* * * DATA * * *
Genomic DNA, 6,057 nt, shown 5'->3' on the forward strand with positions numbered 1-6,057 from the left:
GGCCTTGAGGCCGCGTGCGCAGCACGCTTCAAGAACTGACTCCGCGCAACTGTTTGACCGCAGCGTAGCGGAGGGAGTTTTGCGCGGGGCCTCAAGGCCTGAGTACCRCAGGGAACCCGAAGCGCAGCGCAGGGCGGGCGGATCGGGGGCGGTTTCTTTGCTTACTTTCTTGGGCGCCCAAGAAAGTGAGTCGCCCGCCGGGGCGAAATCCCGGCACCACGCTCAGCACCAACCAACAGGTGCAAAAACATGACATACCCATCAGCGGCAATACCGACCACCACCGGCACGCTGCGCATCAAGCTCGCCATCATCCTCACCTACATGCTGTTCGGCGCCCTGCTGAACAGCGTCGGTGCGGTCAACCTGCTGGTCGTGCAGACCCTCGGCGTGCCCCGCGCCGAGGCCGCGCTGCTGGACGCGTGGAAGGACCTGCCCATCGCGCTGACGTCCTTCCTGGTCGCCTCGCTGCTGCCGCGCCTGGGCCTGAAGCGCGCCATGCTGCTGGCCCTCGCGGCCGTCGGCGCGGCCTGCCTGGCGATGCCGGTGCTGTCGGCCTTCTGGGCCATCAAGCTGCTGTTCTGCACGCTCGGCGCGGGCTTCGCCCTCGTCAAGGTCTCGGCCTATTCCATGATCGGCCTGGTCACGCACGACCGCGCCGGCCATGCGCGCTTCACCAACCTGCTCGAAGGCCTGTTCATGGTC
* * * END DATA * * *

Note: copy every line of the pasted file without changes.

Genomic DNA, 6,057 nt, shown 5'->3' on the forward strand with positions numbered 1-6,057 from the left:
GGCCTTGAGGCCGCGTGCGCAGCACGCTTCAAGAACTGACTCCGCGCAACTGTTTGACCGCAGCGTAGCGGAGGGAGTTTTGCGCGGGGCCTCAAGGCCTGAGTACCRCAGGGAACCCGAAGCGCAGCGCAGGGCGGGCGGATCGGGGGCGGTTTCTTTGCTTACTTTCTTGGGCGCCCAAGAAAGTGAGTCGCCCGCCGGGGCGAAATCCCGGCACCACGCTCAGCACCAACCAACAGGTGCAAAAACATGACATACCCATCAGCGGCAATACCGACCACCACCGGCACGCTGCGCATCAAGCTCGCCATCATCCTCACCTACATGCTGTTCGGCGCCCTGCTGAACAGCGTCGGTGCGGTCAACCTGCTGGTCGTGCAGACCCTCGGCGTGCCCCGCGCCGAGGCCGCGCTGCTGGACGCGTGGAAGGACCTGCCCATCGCGCTGACGTCCTTCCTGGTCGCCTCGCTGCTGCCGCGCCTGGGCCTGAAGCGCGCCATGCTGCTGGCCCTCGCGGCCGTCGGCGCGGCCTGCCTGGCGATGCCGGTGCTGTCGGCCTTCTGGGCCATCAAGCTGCTGTTCTGCACGCTCGGCGCGGGCTTCGCCCTCGTCAAGGTCTCGGCCTATTCCATGATCGGCCTGGTCACGCACGACCGCGCCGGCCATGCGCGCTTCACCAACCTGCTCGAAGGCCTGTTCATGGTC